Daily Hab-it: With Yemelin signed, can Markov be that far behind?
Published Tuesday, May 17, 2011 6:00PM EDT
Finland's Petteri Nokelainen, left, fights for a puck with Alexei Yemelin, right, from Russia during their semifinal Hockey World Championships match in Bratislava, Slovakia, Friday, May 13, 2011. (AP Photo/Petr David Josek)
Right on schedule, the Canadiens announced Tuesday afternoon the signing of Alexsey Emelin – yes, that's how the team spelled his name – to a one-year, two-way contract, thereby validating last week's reports that a contract was essentially done and that Emelin's agent Don Meehan would be meeting with Pierre Gauthier on this day.
(UPDATE 6:01 p.m. Bill Beacon of The Canadian Press reports that agent Don Meehan says his client prefers his name be spelled Alexei Yemelin, and not the way the Canadiens spelled it in their release. Fun times. Corrections have been made to reflect that.)
Yemelin's total compensation in the NHL will be $984,200, which is the maximum allowed base salary under the Collective Bargaining Agreement's entry-level structure. However, the important word to note there is "total," which suggests Yemelin has none of the allowable performance bonuses included in his contract.
That is important news because Yemelin would have been eligible to receive up to $2.85 million in performance bonuses, all of which would have counted against the Canadiens cap figure for this season because the CBA expires next July 1.
The reported out clause to play in the KHL in case Yemelin is demoted to Hamilton is included in the contract. By all accounts Yemelin is ready to play in the NHL now, which makes that clause a moot point because if he's not ready to play at age 25, one has to wonder if he ever will be.
However, the inclusion of that clause should ensure that Jacques Martin will show patience with the newly imported defenceman and give him an opportunity to succeed and adapt to the smaller ice surface and faster North American brand of hockey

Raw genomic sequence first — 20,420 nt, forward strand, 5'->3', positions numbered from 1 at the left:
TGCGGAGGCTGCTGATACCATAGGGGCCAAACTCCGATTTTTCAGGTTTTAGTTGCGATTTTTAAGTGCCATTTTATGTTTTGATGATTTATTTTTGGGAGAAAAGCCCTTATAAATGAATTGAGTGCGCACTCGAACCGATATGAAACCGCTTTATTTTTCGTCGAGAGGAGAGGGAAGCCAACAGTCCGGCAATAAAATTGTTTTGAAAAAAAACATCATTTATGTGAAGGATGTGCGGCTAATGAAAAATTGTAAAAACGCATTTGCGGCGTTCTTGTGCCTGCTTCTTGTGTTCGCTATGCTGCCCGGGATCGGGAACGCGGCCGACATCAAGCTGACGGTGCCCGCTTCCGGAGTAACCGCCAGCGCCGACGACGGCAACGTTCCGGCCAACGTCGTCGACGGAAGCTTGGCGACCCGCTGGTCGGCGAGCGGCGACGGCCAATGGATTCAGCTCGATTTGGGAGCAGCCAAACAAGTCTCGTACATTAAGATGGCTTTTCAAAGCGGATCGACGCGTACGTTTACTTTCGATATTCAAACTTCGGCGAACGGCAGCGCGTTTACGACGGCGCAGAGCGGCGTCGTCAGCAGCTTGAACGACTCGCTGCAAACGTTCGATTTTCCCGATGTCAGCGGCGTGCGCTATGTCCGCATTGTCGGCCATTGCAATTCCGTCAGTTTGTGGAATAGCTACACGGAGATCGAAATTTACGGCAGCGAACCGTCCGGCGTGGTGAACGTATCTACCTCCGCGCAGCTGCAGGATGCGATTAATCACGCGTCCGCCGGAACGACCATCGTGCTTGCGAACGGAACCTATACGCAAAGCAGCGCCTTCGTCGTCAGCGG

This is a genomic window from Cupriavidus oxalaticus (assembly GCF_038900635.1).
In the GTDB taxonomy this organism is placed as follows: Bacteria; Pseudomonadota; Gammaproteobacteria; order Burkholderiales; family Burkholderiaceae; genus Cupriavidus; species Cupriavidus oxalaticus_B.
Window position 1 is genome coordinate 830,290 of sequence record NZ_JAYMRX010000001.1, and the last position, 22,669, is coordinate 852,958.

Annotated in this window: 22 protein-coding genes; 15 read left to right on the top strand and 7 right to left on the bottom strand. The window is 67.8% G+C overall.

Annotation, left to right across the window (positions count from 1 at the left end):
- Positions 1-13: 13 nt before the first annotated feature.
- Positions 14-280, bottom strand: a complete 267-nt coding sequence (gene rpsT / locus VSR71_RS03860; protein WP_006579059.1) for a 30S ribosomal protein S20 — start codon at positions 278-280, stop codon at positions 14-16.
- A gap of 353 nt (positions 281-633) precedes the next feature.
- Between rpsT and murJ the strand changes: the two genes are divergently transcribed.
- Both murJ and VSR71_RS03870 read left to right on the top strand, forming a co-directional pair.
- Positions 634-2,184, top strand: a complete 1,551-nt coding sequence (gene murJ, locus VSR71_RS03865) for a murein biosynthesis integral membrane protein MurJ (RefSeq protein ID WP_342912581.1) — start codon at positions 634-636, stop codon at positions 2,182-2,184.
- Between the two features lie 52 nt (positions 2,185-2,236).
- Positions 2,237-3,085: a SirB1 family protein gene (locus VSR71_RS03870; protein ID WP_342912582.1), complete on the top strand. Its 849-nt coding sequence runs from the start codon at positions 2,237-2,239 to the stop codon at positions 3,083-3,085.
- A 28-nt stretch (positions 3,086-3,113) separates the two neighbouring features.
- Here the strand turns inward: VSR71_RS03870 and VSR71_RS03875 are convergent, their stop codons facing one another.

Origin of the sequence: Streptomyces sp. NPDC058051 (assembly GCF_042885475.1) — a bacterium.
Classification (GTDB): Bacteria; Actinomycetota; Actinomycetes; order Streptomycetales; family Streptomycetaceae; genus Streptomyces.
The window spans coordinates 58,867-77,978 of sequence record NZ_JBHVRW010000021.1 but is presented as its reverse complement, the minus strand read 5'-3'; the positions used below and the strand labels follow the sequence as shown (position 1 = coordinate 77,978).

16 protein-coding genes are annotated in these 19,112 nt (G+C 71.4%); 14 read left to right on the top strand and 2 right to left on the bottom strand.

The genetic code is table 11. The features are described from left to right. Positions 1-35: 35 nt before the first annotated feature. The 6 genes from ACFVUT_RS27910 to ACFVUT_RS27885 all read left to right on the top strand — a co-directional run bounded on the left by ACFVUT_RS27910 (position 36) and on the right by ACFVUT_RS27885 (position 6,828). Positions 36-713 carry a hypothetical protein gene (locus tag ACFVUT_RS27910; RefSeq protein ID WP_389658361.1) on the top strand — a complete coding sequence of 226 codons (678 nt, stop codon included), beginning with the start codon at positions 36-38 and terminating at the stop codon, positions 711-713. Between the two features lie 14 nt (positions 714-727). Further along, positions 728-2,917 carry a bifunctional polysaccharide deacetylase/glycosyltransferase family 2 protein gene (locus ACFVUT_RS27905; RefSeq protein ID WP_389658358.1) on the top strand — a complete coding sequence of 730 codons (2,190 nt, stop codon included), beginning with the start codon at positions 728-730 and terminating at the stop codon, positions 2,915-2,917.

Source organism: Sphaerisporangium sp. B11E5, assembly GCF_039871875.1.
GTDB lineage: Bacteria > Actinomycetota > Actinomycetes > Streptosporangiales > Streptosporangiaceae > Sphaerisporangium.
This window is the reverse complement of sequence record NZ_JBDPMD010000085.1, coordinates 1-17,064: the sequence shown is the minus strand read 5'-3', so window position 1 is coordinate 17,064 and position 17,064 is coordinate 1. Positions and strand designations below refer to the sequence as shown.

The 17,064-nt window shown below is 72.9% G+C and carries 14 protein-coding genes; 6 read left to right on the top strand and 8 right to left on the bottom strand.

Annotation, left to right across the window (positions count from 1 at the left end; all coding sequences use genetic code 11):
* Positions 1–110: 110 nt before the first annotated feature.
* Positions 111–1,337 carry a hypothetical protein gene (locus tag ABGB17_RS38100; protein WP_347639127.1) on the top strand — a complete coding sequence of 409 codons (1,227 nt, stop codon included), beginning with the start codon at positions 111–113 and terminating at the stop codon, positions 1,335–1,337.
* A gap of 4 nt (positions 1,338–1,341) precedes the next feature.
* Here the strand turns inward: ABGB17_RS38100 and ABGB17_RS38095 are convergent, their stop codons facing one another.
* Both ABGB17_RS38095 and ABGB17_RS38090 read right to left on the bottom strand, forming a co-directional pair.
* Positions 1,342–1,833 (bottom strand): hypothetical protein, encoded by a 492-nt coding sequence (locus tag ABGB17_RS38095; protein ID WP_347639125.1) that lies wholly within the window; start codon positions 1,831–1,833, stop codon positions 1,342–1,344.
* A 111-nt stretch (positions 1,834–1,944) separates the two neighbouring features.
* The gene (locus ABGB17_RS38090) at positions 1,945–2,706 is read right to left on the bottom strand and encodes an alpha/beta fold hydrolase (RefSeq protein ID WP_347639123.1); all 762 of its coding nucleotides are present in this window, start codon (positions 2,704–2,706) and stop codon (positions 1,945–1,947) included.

But what I'm wondering is how much Meehan and Gauthier were able to talk about Andrei Markov's contract status while ironing out Yemelin's deal?
In my eyes, brining Yemelin over should make re-signing Markov a slam dunk for all the reasons I spelled out last week, though La Presse's Marc-Antoine Godin is reporting those talks will not start before the end of next week.
Still, I have a hard time believing the Canadiens would bring in Yemelin without bringing back Markov to mentor him.
If indeed that happens it would give the Canadiens Markov, Yemelin, P.K. Subban and Jaroslav Spacek under contract on the blue line with another three or four defencemen left to sign. You can surely add Josh Gorges into that mix, and it's possible you could even add Swiss defenceman Rafael Diaz as well, which would then leave anywhere between one and three spots available with Hal Gill, James Wisniewski, Roman Hamrlik and Brent Sopel hitting unrestricted free agency and Yannick Weber and Alexandre Picard heading towards restricted free agency.
It will be very interesting to see how all this unfolds, but the signings of Diaz and now Yemelin adds more meaning to a response Gauthier gave two weeks ago to a question about the wide open nature of his situation on defence where he said he saw this as an opportunity to reshape the blue line as the team saw fit.
He appears to be doing just that.